• If you are new to these Forums, please take a moment to register using the fields above.


No announcement yet.

How to implement GTD on a Palm: Projects vs. Tasks

  • Filter
  • Time
  • Show
Clear All
new posts

  • How to implement GTD on a Palm: Projects vs. Tasks

    Hi everyone.

    I have used Palm devices since 1998, but I am a GTD newbie. Here is my question:

    Using the built-in To Do application in GTD, how do you show which Next Actions are connected to which Projects? Right now, all of my To Do categories are named according to context (@Home, @Desk, @Computer, etc.).

    As it is right now, I can see what I should be doing and where I should be doing it. However, I am still having to keep in my head what task is associated with what project, and the whole point of GTD is to get it out of your head, right?

    Also, I am currently syncing with Outlook, which I have configured for GTD using David's instructions.

    Any advice would be welcomed. Also, Merlin, I love the site.

    Grace and peace,


  • #2
    Linking tasks to projects

    One of the ways to link taks to projects on your Palm is the so-called PigPog method (

    Other people prefer to give each project a short code, and add this code to the description of all connected tasks.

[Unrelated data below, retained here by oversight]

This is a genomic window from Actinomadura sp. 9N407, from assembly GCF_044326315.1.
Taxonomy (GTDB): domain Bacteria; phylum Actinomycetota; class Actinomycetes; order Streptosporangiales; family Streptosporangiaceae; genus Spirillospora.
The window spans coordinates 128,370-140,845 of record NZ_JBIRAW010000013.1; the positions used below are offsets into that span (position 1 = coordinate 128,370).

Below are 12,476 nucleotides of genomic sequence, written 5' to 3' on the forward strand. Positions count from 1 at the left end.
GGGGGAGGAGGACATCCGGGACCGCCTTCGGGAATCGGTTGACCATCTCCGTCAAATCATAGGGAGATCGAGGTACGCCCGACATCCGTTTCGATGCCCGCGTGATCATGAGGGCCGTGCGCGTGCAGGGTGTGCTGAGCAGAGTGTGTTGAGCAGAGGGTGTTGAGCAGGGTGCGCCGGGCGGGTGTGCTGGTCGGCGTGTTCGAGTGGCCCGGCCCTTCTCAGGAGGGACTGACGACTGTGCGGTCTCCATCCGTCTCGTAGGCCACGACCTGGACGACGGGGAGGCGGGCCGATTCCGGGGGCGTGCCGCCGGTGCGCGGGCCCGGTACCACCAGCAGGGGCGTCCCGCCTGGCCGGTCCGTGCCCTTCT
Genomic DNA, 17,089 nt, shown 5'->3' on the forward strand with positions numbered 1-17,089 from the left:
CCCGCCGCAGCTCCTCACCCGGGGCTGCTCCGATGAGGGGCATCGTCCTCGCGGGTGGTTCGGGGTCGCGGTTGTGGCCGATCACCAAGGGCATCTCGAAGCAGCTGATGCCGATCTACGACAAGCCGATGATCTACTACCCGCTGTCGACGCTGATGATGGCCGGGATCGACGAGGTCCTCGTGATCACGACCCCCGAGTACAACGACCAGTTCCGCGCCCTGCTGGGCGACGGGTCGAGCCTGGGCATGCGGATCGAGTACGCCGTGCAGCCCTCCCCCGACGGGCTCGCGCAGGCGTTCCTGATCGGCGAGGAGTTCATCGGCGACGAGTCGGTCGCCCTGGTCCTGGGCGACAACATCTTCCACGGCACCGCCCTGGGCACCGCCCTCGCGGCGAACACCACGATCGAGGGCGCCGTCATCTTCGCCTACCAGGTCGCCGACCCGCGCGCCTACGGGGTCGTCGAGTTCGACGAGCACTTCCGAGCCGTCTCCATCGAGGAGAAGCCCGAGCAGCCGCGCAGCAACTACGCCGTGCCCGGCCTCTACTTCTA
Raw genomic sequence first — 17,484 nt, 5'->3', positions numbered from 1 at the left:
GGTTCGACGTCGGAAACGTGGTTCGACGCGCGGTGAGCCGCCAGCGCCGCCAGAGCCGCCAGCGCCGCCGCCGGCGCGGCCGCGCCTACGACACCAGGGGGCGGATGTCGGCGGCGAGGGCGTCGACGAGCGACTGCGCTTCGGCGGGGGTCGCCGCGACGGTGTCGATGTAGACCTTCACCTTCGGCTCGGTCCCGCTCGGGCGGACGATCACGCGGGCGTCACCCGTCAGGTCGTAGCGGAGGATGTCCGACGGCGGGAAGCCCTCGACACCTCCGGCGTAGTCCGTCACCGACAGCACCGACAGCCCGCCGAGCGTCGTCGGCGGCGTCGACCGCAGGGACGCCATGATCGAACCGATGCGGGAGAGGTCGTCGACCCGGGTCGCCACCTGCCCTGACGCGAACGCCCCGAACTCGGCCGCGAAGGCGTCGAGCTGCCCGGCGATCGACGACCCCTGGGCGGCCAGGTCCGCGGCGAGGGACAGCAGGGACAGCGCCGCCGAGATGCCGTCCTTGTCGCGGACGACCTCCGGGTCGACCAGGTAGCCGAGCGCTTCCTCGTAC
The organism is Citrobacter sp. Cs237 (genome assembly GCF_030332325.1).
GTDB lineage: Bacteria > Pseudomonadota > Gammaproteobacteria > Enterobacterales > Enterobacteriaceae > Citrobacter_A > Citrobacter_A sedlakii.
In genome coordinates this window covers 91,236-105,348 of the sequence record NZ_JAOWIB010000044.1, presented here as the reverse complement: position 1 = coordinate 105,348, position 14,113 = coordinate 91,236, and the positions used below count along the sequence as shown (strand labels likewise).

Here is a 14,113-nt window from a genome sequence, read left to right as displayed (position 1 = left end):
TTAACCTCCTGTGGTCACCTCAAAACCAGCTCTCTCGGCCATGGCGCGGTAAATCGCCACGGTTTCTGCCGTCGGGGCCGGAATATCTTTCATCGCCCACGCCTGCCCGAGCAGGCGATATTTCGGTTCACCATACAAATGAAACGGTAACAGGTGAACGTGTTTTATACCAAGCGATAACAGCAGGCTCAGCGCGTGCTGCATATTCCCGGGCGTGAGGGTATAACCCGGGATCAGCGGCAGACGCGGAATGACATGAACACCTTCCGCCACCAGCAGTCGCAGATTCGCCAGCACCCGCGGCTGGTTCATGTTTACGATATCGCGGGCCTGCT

• #3
      This is exactly what I was looking for. Thanks!

      One more question: I am wondering if Palm users assign due dates for next actions on their ToDo list, or if something has to be done on a particular day, if it is added to the calendar.
      Last edited by 4ster; 11-08-2005, 06:14 AM.


      • #4
        I use the due date feature and give every item a due date. In addition, I quickly scan my lists daily and when I see items that absolutely must be done the following day, I remove the category from that task. That way, it goes into the "unfiled" category on my Palm which syncs to the "none" category on Outlook, putting it right at the top of the Outlook task list. That gives me all of the urgencies together at the top of the list.



        • #5
          I write the name of the project at the front of each task, i.e., "[Blog] Post about new macro". I have ways in Outlook to parse the project name out, and show it in it's own column, but I don't actually use that view much. However, I do like knowing at a glance if a particular NA is part of a specific project, or just a one-off.

          I also make use of pigpog, but I think that's a separate concept. PIGPOG just means that I write a bunch of sequential actions in an NA's notes and move through them. The project's name is still in the subject, which always contains the next NA in the pigpog list.

          Finally, I do give due dates (and even start dates) to some of my NAs, not all of them. I have basically expanded my definition of "hard landscape". If I'm looking at my Outlook program, and I can see the calendar with it's hard landscape items, i.e., appointments, and I can see the task view with the NAs that are due this week, I say this is a hard landscape. The best way to get this information in one view is to make use of start and end dates, and customize the task views. I still put some NAs into the calendar, usually ones that are very far away. I mark them as +ToDo categories, and when they get closer, I tend to turn them into tasks.